By: Suri Zheng
The world wastes about ¼ billion tons of food yearly, and the United States contributes the most, with 80 billion pounds of food wasted yearly. (rts). Food experts estimate 80 billion pounds is about 30% to 40% of our nation’s food supply. “That’s like every person in America throwing more than 650 average-sized apples right into the garbage — or rather right into landfills, as most discarded food ends up there”(rts). Food takes up more space in our landfills than any other substance in the U.S. yearly.
Could you say it was because of the pandemic? It Isn’t. Even with more people ordering takeout during the pandemic, food waste was still significant even before the pandemic. Before COVID-19, an estimated 35 million people across the United States including 10 million children, suffer from food scarcity. So why are we wasting so much food when 1/10 of the population in the U.S. is suffering from a lack of food? The answer is complicated. According to rts, “More than 80% of Americans discard perfectly good, consumable food simply because they misunderstand expiration labels. Labels like “sell by”, “use by”, “expires on”, “best before” or “best by” are confusing to people — and to not risk the potential of a foodborne illness, they’ll [just] toss it in the garbage”.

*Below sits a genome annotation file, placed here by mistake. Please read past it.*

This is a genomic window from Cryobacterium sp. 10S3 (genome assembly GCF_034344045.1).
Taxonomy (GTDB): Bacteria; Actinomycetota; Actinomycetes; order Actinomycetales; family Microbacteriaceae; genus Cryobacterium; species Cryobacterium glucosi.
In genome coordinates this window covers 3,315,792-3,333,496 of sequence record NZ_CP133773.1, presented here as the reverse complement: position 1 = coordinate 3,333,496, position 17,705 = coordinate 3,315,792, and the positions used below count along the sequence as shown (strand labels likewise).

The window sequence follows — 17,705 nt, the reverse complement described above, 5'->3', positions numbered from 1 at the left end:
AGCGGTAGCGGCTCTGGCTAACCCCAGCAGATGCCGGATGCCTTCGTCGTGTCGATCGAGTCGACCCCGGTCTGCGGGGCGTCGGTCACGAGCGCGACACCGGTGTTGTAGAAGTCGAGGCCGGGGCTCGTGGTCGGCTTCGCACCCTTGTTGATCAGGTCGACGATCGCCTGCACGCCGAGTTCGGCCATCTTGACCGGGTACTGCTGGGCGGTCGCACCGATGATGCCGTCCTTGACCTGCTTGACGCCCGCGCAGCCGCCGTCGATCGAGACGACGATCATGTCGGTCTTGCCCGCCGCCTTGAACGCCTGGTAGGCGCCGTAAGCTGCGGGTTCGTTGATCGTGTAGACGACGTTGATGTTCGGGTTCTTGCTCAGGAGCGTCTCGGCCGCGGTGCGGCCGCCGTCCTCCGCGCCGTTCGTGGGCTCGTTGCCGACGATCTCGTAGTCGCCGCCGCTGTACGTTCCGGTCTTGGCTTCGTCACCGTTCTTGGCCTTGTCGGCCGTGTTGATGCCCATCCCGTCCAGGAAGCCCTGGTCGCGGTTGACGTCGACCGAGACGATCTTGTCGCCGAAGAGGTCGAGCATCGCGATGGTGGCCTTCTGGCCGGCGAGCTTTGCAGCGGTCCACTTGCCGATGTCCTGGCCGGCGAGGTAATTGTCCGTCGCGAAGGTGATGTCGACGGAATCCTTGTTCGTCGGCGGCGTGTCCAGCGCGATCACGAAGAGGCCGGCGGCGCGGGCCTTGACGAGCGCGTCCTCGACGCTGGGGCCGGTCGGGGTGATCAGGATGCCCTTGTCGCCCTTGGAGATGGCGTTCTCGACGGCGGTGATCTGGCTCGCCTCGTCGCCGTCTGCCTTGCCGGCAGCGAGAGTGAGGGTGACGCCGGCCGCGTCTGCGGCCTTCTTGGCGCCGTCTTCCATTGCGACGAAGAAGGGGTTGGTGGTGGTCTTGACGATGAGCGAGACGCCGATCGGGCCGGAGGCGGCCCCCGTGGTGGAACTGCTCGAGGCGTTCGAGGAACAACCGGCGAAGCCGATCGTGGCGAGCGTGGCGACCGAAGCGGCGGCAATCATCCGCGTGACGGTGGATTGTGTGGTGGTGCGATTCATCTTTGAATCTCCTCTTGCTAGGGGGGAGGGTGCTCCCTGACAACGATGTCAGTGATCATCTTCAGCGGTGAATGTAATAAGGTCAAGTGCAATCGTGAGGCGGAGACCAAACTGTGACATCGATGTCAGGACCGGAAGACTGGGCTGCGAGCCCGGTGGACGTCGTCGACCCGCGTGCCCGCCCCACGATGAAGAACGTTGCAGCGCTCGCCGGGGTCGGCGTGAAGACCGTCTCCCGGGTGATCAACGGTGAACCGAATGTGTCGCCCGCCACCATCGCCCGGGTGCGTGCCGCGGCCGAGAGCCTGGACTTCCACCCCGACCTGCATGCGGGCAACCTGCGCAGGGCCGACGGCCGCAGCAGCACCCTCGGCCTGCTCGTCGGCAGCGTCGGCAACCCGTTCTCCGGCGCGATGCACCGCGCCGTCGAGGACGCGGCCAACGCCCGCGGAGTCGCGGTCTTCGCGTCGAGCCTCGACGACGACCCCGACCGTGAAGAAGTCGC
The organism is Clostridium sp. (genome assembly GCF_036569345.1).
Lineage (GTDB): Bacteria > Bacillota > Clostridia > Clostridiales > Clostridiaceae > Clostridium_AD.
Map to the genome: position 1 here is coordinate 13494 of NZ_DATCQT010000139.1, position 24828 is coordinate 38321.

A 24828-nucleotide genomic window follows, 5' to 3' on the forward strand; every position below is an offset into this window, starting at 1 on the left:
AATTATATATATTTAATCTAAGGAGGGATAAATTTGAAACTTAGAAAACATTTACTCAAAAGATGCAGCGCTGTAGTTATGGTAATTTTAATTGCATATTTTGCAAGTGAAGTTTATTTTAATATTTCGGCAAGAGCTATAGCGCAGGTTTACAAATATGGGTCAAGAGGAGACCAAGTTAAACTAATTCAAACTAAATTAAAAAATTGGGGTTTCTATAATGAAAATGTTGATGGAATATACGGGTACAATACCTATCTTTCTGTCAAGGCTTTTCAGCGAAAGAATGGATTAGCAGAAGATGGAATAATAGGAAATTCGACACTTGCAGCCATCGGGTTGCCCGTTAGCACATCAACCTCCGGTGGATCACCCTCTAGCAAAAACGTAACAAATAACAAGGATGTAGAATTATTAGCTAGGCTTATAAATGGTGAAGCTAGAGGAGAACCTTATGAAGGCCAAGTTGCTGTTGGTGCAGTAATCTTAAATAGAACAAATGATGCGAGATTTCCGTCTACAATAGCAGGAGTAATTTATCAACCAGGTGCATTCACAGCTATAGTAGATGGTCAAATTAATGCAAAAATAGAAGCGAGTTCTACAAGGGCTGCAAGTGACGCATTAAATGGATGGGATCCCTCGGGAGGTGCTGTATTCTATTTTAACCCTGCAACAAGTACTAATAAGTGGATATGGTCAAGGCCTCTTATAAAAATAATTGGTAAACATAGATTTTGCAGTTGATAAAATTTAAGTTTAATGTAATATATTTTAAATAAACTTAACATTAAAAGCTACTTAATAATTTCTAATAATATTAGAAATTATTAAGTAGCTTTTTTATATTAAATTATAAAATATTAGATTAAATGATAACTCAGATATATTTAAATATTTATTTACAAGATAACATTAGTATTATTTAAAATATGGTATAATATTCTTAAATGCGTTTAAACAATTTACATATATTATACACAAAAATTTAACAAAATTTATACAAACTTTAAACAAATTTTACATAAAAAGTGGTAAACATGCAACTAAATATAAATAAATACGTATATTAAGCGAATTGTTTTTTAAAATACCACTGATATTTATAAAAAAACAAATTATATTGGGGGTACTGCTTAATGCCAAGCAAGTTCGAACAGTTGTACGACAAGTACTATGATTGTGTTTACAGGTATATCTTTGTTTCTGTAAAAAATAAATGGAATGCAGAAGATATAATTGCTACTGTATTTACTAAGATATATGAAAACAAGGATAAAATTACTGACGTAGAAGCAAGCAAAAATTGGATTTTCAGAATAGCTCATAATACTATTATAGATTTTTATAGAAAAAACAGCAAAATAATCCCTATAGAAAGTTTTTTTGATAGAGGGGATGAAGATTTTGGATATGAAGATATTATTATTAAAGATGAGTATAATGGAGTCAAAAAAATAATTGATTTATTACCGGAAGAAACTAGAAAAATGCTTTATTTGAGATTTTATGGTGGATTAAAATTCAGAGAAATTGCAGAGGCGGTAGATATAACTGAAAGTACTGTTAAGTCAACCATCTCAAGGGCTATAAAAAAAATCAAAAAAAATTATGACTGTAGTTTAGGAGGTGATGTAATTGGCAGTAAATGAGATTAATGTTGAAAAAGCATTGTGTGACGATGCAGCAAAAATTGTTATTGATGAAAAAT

There is plenty of food in the U.S. which contributes to the assumption that people in the U.S. don’t care about free things or things that are rather plenty. Which is true in some cases. But the good news is, some state legislators are already taking action to reduce the amount of food waste going to landfills starting with California, Connecticut, Massachusetts, New York, Rhode Island, and Vermont. According to the Vermont Foodbank, “as a result of the new law, food donations statewide have increased 40 %” rts says. These new laws can pave a way for other states to follow in the future and reduce food waste drastically.